We had high hopes for Flight, the new film about an alcoholic pilot who is both heroic and horrible. With such a complex character, skillfully played by Denzel Washington, Flight might have created a nuanced portrait of addiction. Unfortunately, after a gripping opening, the film nosedives into sentimentality and melodrama.
At the start, we see Washington’s character Whip Whitaker leading a double life. He wakes up groggy in a hotel room after his latest drunken romp. He smokes a cigarette and does a couple lines of coke to thwart his hangover. When we cut to the next scene, he’s cool and confident, settling into a plane’s cockpit in his aviator glasses and pilot’s uniform. He successfully steers the plane through heavy turbulence, then downs a screwdriver made with three tiny bottles of vodka. It’s a compelling portrayal of an extremely high-functioning alcoholic.
What happens next is one of the most terrifying crash scenes we have ever seen. After a mechanical malfunction, the plane begins a tailspin. And somehow—we had to suspend our disbelief here—Whip’s drug- and alcohol-induced recklessness gives him the chutzpah to fly the airliner upside down and eventually land it in an open field. Nearly every passenger survives. “Nobody could have landed that plane like I did,” Whip later says. And indeed, the feat seems nearly impossible.
Unfortunately, the rest of the film fails to live up to its captivating beginning. Whip’s intoxicated state is revealed after the crash—and he faces serious criminal charges. But even with everything on the line, he can’t sober up and remains in deep denial of his alcoholism. The problem is that Whip becomes something of a mouthpiece for poorly phrased platitudes like “I CHOOSE to drink!” at his lowest point, and “I’m FREE!” when he finally kicks the bottle. With such stale dialogue, it’s hard to walk away with anything more than a clichéd image of substance abuse.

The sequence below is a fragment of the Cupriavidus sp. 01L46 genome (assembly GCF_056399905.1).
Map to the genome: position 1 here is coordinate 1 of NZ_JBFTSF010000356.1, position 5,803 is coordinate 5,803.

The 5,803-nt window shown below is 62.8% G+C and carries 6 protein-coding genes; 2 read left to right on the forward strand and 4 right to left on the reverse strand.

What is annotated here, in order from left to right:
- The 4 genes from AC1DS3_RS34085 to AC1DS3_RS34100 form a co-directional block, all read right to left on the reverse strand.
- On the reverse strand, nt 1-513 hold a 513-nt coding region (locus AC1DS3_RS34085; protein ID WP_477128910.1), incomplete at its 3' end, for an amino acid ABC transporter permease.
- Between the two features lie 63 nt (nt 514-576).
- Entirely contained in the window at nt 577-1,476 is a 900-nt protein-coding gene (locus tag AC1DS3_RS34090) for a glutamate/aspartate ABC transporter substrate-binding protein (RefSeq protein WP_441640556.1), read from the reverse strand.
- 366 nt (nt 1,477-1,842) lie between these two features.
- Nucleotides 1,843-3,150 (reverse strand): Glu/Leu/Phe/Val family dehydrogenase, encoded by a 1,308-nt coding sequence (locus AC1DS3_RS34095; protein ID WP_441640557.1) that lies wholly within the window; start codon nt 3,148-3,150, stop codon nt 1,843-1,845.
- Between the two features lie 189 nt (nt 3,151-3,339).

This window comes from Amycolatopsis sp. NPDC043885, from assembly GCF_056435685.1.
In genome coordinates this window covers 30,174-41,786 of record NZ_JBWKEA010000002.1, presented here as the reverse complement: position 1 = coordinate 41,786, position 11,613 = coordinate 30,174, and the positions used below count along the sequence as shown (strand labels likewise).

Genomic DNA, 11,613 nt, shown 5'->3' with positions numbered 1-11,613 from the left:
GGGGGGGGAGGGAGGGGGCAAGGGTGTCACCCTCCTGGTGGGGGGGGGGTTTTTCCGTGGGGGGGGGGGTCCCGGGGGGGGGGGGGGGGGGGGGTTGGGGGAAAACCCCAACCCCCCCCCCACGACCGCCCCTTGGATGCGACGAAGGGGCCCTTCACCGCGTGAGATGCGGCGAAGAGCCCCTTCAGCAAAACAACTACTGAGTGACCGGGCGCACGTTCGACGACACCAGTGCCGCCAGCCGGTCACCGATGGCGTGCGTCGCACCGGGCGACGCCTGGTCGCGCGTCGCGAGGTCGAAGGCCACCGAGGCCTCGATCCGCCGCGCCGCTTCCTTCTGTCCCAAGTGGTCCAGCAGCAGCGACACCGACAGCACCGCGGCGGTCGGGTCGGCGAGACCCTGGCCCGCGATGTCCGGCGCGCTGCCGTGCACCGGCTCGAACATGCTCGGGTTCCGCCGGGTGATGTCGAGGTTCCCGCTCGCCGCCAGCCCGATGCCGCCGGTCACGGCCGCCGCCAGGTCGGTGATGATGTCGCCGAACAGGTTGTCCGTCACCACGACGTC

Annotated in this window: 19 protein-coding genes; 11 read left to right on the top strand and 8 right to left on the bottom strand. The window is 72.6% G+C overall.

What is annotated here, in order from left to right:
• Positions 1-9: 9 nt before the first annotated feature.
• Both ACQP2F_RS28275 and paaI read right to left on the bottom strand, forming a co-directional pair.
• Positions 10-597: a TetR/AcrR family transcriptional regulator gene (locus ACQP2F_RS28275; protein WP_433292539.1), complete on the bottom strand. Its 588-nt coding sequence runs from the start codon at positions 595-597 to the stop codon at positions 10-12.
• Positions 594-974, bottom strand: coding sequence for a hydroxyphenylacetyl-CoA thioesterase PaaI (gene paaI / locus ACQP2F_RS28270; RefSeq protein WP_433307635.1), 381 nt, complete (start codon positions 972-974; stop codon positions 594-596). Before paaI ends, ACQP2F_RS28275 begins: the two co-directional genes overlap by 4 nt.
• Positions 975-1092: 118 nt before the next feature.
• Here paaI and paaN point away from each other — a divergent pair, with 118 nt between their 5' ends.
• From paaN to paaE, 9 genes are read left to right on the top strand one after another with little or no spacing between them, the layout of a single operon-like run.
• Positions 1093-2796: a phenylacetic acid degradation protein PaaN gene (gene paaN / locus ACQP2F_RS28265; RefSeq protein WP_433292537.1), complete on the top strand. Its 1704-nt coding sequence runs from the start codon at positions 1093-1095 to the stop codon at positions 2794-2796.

The plot builds up to the moment when (spoiler alert!) Whip, unable to tell another lie, at last admits he has a problem. To the filmmaker’s credit, Flight avoids the stereotypical happy ending; by the end of the movie, Whip is behind bars, and he may never fly again. Still, he tells a group of fellow inmates, he’s grateful for his hard-won sobriety. This is meant to be a powerful moment, yet we have no idea how Whip got from point A to point B. His entire recovery process is completely glossed over. Did he go through withdrawal? Did he struggle in his counseling sessions? Did he relapse before finding his way? These questions are left unanswered, and consequently, Whip’s repentant speech comes off as more sappy than serious.
Recovery seems more true-to-life in the character of Nicole, the sad, beautiful heroin addict whom Whip takes in. But even she plays into the movie’s overall melodrama—which was so consistent and grating that we were eager for any moment of relief, even in the form of a clownish drug dealer played brilliantly by John Goodman. Because in reality, recovery isn’t merely melodrama, and it’s anything but a string of cheesy lines plucked from an AA pamphlet. It’s a process unique to each individual, one that doesn’t often provide neat sound bites. Perhaps if Whip sounded less scripted, we’d be more apt to believe him. Unfortunately, as The Globe and Mail’s Rick Groen put it, “Flight soars when it crashes and crashes when it soars.”
Kate Schmier, Emma Edelman, and Alisa Harris
Blog Editors, Phoenix House